Eettickal: If you don’t mean it, don’t say it

Apologies 101

Enya Eettickal, Staff Writer

Have you ever heard of an apology so bad that it actually made your discontent for someone worse? I have. There was a time when an ex-friend called me some not-so-family-friendly names because I refused to take his plate for him after he told me to “act like a lady.”’ He proceeded to throw a tantrum and stormed out of the building (before you ask, yes, this was in college). After confronting him, he said he was sorry that I was so “sensitive,” but never actually apologized for what he’d said and how he acted. 

As a chronic overthinker and over-apologizer, I think about apologies a lot. As long as people make mistakes, apologies are necessary—so it feels like we are constantly in a cycle of doling out and receiving apologies. However, all of that is contingent on one factor—the person in the wrong wants forgiveness and is willing to take responsibility for their actions.

That’s what apologies are all about: acknowledging fault and expressing remorse. It’s fairly simple—or so you would think. But the reality is that the simple ingredients needed for an apology are sometimes tough to muster up, and as a result, people try and find shortcuts. But these shortcuts, when evaluated under a narrower lens, reveal just how damaging a poor apology can be.

In order to understand the problem with bad apologies, we should look at what good apologies can (or cannot) accomplish in the first place. In the book “Mea Culpa: Sociology of Apology and Reconciliation” by Nicholas Tavuchis, the author outlines a number of defining characteristics of apologies. First, he establishes a ceiling for apologies, saying that “an apology, no matter how sincere or effective, does not and cannot undo what has been done.” Apologies aren’t made to fix a situation. Regardless, they may be the difference between mending or destroying a relationship. Apologies are so important because of how much they require from the person giving them. Tavuchis mentions how apologies can be embarrassing or humiliating and are a form of suffering for the person apologizing. They require someone to verbally acknowledge their actions and express remorse, while sitting face-to-face with the person you’ve wronged can be stressful and humbling. Theoretically, when a person apologizes like this, it’s implied the person wouldn’t commit the act again because they won’t want to be in the wrong or hurt that person again. Apologies work because they speak to a person’s character and allow them to separate themselves from the action.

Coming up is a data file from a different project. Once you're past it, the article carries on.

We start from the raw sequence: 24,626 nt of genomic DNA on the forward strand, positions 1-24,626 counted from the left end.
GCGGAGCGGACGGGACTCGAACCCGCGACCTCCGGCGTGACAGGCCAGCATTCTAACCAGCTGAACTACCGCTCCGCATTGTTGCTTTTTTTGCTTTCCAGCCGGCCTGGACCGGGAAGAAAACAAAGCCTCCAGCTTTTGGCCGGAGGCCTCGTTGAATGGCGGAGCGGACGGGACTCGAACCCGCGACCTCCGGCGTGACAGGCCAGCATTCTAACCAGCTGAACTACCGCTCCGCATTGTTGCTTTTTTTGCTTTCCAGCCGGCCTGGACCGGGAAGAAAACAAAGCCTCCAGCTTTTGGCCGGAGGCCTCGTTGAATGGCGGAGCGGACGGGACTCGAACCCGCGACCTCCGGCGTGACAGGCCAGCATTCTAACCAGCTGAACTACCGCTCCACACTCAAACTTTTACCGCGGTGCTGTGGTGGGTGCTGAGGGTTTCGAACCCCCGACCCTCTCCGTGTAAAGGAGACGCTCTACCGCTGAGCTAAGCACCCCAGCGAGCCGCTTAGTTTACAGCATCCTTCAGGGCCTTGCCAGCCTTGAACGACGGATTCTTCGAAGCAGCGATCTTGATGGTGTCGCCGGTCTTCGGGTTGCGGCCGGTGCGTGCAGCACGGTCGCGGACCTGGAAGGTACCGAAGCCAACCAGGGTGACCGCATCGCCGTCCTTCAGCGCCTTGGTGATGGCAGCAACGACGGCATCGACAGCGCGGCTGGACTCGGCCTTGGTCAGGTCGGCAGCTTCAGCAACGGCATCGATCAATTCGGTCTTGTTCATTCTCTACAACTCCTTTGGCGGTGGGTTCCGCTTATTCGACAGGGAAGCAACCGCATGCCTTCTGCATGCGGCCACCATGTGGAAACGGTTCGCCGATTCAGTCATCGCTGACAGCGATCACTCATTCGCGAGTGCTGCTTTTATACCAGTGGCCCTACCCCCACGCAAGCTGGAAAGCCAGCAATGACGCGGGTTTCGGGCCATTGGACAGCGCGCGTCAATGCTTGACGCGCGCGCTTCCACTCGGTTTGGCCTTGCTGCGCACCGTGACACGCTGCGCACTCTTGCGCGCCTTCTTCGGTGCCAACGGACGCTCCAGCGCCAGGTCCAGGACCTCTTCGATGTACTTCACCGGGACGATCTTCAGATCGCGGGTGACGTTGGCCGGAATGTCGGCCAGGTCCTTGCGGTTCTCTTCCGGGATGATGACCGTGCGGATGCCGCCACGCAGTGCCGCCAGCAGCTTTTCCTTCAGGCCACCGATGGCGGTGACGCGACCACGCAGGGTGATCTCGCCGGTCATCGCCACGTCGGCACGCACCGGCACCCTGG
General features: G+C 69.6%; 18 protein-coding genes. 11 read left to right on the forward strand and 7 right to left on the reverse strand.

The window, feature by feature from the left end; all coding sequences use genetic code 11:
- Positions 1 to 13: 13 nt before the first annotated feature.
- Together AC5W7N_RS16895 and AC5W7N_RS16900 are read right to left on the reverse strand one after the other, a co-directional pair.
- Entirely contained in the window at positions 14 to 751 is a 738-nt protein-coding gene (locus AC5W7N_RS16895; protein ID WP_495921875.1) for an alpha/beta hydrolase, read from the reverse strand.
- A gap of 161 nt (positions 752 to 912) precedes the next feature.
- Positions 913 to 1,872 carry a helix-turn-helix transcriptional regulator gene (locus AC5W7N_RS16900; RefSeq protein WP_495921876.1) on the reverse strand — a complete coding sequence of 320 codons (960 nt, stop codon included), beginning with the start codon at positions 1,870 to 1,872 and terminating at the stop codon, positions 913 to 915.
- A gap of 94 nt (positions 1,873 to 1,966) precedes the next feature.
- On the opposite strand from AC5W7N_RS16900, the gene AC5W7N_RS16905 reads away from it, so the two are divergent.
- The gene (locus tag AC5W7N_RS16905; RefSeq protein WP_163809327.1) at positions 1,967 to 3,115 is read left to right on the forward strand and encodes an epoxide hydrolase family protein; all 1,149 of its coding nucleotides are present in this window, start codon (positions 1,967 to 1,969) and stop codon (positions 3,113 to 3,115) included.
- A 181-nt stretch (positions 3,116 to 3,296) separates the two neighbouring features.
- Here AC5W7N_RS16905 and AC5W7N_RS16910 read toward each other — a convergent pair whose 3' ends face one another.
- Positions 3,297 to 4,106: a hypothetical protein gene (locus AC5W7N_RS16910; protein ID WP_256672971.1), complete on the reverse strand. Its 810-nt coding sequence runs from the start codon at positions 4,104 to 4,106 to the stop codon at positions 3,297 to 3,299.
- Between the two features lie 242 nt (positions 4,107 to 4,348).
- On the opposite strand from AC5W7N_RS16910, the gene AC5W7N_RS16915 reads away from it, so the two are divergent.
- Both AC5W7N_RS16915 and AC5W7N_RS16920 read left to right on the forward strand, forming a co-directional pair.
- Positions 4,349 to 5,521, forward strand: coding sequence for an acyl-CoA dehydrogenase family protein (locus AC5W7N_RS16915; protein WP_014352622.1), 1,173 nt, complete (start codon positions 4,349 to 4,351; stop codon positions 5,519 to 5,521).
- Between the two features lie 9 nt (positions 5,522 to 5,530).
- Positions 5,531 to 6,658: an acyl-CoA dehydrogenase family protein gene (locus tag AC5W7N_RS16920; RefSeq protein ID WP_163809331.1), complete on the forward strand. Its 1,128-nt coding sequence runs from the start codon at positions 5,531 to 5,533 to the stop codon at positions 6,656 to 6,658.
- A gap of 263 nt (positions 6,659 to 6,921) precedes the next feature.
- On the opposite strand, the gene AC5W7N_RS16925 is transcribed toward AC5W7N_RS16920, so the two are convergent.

That is, however, all in theory. The reality is that, even though apologies are the fastest way to remedy a situation at times, most people aren’t willing to put in the real work associated with an apology. Apologies may be delivered with words, but their weight comes from the attached remorse and humility. Therefore, pathetic apologies are ones that are only said, not felt.